We took a short break (or long weekend, depending on how you see it) from Germany last weekend in order to visit some former fellow expats in Germany. Continue reading 4 days in Birmingham
Big developments on the bridge this week! They’ve closed off the main archway, diverting all foot and bicycle traffic through the secondary arch leading past the entrance the UNESCO World Heritage vistors center and onto the stretch of auxiliary bridge. Scaffolding has replaced the side rails on the south stretch of the bridge. Only the middle section of the bridge and the ramp from there down to Müllerstraße, Alte Linde and the rest of the Oberer Wöhrd are available at the moment. Wonder when they’re finally going to re-open the north end (the Stadtamhof side)…it’s been inaccessible since they first started this project.
The nominations are in and it’s time to vote! There are a quite a few more cities and regions to choose from than last year, including a couple of repeats and one far-flung locale.
What is WEBMU you ask? Why, it’s the Whiny Expat Bloggers Meet Up. Click the link for a little history on the event.
Voting will close on March 31, 2014. That’s two whole weeks to see what’s on offer, find out more about the options, engage in some campaigning and debate and cruise the blogs of potential participants. To vote, go check out this thread in the Expat Bloggers in Germany Forums. Can’t access the forums? Let us know here or on Twitter (@ExpatBloggersDE) and we will get you taken care of.
We flew to India on a package tour in January 2014. It was our first time in that country; we hope it won’t be our last. This is the epilogue of the story. Catch up via Part 1 or Part 2 or Part 3 if you need to.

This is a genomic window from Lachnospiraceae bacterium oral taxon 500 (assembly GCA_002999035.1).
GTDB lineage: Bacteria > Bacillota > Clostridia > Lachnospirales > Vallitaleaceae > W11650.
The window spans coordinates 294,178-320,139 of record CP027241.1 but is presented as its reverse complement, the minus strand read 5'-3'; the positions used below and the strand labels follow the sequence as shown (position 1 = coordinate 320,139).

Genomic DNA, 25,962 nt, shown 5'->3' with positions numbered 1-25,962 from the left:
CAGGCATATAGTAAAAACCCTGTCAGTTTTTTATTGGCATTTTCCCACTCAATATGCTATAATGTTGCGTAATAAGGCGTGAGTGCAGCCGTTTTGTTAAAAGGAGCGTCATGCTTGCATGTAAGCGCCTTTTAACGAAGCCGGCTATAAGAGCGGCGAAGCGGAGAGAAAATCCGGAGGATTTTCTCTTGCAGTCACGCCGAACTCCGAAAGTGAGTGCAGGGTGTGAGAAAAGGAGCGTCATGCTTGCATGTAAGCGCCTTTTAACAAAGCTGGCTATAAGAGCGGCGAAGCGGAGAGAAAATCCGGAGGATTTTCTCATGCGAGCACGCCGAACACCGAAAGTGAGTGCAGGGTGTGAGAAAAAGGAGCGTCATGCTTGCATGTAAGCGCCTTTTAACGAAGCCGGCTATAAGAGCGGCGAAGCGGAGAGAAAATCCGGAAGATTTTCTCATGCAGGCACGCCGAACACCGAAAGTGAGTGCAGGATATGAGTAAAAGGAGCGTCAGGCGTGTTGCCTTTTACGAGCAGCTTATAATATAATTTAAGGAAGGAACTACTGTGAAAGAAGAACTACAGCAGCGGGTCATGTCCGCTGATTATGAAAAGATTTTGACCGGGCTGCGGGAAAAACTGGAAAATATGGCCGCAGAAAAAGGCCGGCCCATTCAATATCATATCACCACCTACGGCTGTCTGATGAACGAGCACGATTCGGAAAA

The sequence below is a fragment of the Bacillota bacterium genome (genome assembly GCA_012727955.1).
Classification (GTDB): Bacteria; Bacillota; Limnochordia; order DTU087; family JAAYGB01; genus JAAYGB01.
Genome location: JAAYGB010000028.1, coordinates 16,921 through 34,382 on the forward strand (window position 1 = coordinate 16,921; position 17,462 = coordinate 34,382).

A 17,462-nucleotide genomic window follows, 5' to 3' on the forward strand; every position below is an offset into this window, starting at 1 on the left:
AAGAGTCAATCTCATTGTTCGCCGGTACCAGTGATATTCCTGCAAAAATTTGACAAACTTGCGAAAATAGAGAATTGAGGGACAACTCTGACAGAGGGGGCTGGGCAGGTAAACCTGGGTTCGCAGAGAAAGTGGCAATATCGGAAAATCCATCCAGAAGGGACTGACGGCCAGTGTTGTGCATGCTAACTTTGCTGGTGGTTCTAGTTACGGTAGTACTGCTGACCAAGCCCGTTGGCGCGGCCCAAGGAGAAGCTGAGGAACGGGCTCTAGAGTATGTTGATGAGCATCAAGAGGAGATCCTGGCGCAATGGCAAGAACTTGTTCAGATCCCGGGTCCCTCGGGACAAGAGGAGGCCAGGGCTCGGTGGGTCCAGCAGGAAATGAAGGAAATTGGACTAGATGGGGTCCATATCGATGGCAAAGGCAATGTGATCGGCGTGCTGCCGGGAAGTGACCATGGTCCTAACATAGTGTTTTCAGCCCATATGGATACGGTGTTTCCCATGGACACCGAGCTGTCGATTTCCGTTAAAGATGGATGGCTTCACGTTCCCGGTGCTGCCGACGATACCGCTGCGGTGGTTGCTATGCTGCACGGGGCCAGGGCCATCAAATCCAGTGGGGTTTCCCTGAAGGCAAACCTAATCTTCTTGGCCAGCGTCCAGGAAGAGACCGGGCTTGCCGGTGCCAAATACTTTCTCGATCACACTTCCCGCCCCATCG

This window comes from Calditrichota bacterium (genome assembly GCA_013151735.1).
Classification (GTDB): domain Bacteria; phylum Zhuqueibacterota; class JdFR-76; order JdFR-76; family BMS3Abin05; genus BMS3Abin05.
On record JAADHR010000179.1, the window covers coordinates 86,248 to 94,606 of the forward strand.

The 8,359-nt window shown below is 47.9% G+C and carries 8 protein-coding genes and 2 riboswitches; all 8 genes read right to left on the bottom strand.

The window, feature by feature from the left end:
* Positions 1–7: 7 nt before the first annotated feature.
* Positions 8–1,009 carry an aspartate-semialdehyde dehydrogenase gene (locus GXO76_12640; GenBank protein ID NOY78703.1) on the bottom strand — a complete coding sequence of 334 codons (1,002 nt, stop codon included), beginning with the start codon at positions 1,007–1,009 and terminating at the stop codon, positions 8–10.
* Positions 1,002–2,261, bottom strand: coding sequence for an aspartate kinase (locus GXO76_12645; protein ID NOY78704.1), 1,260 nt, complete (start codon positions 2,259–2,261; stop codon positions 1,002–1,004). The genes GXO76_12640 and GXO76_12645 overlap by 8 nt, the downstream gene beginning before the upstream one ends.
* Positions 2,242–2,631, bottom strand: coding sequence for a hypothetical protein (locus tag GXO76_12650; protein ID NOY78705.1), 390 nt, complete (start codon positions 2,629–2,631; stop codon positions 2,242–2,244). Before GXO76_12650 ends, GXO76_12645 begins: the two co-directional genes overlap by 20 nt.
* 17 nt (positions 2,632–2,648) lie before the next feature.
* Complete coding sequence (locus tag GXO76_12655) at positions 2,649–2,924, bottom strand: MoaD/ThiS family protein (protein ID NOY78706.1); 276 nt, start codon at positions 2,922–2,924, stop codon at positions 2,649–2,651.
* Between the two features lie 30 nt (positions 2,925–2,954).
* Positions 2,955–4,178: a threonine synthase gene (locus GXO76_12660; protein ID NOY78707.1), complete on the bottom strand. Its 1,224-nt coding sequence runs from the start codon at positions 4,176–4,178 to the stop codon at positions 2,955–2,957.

Our trip through three big cities in India was fast and furious. So far we’ve blogged about the tourism destinations, but not a lot about the travel package itself, or the people we met, or life happening around us there. Continue reading India, Part 4: Epilogue
We arrived in Jaipur very late indeed — well past dark and too tired to do anything but snag some dinner at the hotel. The next day we got started kind of early exploring the Amber Fort. Continue reading India, Part 3: Jaipur
I got this one from here and it’s harder to explain than to make. It looks a little intimidating, what with the tempering, but it is quite simple. I suggest you have someone help you with the tempering, but it is possible to do it alone if you have a stick blender w/whisk attachment and a steady hand.
2 T olive oil
1 small onion, diced
2 cloves garlic, minced
5 c chicken broth
1 c water
3/4 c rice
salt to taste
2 c chicken, cooked and chopped (I used a rotisserie chicken)
1 t black pepper, coarse grind
1 t dill, dried (or 2 t fresh)
1/2 c lemon juice
In a deep soup pot, heat oil over medium-low heat. Sauté onion and garlic until tender and slightly translucent, 3-5 minutes. Pour in chicken broth and water and turn heat to medium. Bring to a gentle boil and add rice. Reduce heat to simmer and cook for 5-7 minutes. Add salt, chicken, pepper and dill and continue simmering 5 minutes.
While the broth is simmering, in a heatproof bowl (I used a large pyrex measuring cup) beat eggs while slowly pouring in lemon juice. Taste a grain of rice; when it’s almost completely cooked, it’s time to temper the eggs. Add hot broth by the ladle (3 will probably be enough) to the eggs while whisking. Once the eggs have warmed up, take the soup pot off the heat and stir the egg mixture into the soup until completely integrated. Serve immediately.
Non-stick cookware has been getting a bad rap for several years now. We finally took the plunge and got rid of our non-stick pots (non-stick coating was peeling away on all of them). We are looking into replacing them with stainless steel pieces. So now, I have a sauce-pan shaped hole in my life. So I’m reaching out to the collective wisdom of the Internet to plot my next move:
- Do I buy a new full set of pots and pans? If so, what brands are you into? Our last experience was with Berndes and it was not good, so I’ll be steering clear of them.
- Should I buy individual pots and pans, regardless of brand, getting what most specifically serves my needs?
- Some other kitchen stuff acquisition method of which I have not thought?
As of now, I’m leaning towards the second option, but I’m interested to see what others have done. I’m especially keen to hear your opinions (positive and negative) on pieces and brands that surprised you.